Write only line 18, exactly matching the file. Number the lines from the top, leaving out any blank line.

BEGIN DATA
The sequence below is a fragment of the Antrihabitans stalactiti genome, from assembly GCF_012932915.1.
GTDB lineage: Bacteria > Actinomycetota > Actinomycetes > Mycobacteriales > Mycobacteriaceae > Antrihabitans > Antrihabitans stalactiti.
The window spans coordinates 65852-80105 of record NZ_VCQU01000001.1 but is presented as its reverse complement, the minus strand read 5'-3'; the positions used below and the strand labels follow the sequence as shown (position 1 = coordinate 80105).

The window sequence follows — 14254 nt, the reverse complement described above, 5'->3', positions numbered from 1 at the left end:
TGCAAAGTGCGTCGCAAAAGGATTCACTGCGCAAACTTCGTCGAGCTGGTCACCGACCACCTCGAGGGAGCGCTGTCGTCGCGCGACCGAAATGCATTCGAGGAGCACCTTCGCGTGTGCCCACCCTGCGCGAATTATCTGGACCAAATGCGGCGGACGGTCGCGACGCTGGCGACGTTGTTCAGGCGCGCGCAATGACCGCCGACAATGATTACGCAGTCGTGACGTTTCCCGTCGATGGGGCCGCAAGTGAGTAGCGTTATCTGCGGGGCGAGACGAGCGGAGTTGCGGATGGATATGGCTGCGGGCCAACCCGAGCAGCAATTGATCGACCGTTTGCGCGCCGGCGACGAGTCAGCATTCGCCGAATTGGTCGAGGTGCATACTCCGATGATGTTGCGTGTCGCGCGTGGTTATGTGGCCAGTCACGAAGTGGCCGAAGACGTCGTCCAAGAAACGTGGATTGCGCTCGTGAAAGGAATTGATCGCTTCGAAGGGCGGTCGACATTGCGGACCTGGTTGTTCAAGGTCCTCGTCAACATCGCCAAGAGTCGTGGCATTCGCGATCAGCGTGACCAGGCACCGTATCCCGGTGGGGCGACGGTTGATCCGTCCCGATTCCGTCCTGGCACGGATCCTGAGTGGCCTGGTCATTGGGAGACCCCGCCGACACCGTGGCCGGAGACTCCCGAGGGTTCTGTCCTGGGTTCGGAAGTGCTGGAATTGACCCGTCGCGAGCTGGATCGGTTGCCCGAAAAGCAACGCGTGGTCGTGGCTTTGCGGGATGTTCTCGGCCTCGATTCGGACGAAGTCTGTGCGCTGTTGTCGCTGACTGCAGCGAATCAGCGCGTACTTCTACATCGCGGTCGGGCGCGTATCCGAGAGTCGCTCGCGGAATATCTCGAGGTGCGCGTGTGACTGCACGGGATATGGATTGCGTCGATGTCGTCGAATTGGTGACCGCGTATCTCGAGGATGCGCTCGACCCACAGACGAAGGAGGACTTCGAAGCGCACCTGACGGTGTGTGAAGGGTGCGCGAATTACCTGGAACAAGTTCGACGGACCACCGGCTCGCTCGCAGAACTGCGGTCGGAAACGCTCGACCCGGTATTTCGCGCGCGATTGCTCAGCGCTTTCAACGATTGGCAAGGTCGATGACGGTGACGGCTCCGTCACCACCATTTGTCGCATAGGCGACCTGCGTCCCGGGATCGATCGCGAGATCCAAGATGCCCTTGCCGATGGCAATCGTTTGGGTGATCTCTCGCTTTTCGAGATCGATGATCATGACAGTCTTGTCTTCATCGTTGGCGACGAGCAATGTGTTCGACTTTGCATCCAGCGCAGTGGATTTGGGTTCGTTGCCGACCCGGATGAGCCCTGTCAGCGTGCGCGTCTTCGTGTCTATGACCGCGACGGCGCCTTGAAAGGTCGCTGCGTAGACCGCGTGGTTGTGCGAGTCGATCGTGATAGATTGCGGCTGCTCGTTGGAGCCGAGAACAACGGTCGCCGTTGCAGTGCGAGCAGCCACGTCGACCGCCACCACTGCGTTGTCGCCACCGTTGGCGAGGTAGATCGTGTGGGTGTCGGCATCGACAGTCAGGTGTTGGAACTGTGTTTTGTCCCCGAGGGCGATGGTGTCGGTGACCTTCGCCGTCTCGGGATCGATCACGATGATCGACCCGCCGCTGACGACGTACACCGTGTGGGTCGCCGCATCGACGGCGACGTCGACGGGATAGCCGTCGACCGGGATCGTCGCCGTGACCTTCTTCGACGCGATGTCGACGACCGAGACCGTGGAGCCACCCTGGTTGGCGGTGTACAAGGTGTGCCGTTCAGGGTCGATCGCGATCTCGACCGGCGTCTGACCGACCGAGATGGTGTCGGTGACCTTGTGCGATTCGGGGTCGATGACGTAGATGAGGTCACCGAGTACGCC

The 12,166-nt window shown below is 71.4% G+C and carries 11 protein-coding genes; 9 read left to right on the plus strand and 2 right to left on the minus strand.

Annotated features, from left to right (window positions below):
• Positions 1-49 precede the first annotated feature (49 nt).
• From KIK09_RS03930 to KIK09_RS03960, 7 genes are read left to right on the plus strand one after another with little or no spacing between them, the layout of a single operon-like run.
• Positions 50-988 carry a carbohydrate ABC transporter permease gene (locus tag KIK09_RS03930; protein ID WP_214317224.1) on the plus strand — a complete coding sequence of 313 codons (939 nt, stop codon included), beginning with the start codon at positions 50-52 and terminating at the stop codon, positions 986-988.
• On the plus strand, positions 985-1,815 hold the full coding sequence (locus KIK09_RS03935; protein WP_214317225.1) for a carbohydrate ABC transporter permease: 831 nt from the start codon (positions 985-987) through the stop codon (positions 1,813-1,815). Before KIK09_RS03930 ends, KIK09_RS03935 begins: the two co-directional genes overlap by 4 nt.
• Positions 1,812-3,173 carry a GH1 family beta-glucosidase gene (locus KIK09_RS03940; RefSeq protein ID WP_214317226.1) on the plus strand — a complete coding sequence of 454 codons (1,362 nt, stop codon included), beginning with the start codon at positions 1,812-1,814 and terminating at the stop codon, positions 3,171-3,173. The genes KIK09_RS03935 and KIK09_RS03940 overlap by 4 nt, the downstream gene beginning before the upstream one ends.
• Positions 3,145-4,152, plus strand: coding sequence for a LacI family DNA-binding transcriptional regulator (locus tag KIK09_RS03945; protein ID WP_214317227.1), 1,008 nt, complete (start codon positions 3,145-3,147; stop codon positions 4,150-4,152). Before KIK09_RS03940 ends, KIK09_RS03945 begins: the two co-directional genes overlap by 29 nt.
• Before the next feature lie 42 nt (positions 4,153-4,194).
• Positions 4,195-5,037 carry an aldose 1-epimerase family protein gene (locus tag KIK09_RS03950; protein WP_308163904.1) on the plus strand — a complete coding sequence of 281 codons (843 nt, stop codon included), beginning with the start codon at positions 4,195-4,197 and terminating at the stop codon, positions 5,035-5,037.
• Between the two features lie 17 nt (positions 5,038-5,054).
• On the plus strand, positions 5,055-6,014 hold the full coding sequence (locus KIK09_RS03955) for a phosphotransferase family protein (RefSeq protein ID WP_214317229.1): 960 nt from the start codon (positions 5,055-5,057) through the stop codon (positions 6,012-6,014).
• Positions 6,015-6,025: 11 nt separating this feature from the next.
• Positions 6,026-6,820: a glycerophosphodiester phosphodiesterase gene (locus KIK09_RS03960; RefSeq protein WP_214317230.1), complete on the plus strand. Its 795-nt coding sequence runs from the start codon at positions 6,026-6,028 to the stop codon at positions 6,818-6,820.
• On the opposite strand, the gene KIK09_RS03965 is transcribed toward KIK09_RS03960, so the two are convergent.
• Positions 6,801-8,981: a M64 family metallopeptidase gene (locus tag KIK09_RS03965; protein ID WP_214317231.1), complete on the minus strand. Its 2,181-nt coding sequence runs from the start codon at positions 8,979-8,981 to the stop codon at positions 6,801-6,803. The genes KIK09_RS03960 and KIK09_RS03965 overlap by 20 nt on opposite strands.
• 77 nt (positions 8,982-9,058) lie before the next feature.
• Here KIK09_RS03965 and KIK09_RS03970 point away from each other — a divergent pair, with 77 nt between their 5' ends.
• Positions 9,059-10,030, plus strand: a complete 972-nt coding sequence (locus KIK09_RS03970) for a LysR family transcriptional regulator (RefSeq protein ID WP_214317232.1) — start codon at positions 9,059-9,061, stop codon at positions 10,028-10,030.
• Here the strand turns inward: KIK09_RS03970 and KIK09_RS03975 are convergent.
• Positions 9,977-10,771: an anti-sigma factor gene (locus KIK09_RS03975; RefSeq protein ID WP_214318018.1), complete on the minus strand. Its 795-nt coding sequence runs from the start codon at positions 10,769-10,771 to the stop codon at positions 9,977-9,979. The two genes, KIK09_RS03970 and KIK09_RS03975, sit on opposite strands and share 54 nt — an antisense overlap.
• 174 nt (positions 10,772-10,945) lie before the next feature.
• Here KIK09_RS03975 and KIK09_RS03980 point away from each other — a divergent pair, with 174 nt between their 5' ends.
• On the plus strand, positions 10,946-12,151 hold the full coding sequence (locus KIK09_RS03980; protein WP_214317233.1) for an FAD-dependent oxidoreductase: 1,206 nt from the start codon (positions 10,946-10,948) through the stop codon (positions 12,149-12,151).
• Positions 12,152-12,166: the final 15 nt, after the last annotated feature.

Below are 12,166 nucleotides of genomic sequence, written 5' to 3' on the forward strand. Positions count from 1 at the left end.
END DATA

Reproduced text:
• Positions 6,015-6,025: 11 nt separating this feature from the next.